Labor unions have a long, colorful history of representing workers who band together to fight for better wages and working conditions. But what happens when unions and employers can’t agree on raises, retirement benefits, or other concerns?
It’s the job of labor relations managers to help labor and management work through their differences -- and, if possible, to keep conflicts from arising in the first place. Some labor relations managers work for unions. Others work for corporations, governments, and the other large organizations that hire union members.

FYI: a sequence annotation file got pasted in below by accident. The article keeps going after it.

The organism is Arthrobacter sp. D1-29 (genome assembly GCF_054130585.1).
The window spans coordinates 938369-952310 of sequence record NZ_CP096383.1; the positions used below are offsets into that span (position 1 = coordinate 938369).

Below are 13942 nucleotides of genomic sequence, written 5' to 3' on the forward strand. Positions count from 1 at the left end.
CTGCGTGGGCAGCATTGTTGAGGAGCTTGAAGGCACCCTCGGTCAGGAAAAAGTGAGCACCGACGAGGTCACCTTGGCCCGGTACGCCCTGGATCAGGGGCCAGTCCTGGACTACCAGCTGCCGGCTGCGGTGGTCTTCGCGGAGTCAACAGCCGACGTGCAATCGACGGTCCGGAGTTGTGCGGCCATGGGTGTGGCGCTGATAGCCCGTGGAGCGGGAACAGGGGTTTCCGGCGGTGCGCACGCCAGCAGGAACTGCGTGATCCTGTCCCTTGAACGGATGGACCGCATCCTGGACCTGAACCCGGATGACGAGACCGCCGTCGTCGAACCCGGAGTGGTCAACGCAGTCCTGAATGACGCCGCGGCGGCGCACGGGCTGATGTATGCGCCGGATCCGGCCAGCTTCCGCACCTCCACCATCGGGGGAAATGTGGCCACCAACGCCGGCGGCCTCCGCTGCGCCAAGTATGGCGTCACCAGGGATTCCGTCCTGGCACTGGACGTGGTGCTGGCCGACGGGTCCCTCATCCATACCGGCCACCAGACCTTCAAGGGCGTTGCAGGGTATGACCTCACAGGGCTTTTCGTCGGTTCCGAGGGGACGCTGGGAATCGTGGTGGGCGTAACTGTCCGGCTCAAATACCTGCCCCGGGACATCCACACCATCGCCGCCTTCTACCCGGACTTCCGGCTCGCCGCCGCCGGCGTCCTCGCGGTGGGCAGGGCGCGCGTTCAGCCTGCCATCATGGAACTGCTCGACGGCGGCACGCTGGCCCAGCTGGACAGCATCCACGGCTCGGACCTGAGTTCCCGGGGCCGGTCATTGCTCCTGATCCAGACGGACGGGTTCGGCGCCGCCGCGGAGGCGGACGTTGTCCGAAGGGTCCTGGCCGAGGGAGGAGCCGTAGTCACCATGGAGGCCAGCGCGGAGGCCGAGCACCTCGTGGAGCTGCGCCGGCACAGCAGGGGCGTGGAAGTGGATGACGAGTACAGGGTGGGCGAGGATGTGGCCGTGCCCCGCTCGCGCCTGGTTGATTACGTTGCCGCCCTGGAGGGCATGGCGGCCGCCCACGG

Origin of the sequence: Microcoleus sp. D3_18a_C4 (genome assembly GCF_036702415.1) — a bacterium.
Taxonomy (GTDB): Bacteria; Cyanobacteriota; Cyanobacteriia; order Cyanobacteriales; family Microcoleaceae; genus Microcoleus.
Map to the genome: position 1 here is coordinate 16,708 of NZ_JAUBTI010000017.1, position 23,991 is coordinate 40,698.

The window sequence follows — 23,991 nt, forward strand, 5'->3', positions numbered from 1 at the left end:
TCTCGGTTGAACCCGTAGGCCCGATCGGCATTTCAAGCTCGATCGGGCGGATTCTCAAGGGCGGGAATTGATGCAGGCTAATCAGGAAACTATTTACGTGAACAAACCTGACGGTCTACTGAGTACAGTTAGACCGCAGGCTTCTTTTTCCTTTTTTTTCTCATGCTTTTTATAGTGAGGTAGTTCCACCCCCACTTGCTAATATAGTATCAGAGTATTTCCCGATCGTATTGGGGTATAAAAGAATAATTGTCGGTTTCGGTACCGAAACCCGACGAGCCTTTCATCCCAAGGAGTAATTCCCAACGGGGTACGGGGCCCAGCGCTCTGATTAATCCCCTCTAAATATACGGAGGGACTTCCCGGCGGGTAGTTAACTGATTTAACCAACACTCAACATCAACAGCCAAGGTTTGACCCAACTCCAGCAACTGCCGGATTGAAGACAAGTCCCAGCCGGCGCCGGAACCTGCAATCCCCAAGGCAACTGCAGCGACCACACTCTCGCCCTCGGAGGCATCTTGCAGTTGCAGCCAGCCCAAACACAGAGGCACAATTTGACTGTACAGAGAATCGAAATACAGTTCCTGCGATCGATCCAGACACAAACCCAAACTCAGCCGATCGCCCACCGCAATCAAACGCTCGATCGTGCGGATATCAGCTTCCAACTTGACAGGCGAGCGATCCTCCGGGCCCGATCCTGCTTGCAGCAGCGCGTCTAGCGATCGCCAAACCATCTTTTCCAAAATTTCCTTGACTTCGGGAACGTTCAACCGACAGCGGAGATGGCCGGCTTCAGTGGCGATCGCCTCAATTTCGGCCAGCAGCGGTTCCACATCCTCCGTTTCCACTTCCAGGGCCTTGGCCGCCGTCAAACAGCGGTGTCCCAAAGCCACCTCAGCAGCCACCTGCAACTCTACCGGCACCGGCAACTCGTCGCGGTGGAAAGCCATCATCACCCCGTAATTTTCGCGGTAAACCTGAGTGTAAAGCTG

Labor relations managers try to maintain a smooth working relationship between employers and employees. They assist with contract negotiations and make sure that both parties live up to the terms of the contract.
Fewer people belong to labor unions these days, and it’s now common for labor relations managers to work with employees who are not union members.
Organized and resourceful. It’s also important to have excellent communication and listening skills and be able to stay calm under pressure.
Labor relations managers should be prepared to work overtime, especially in the middle of a contract dispute.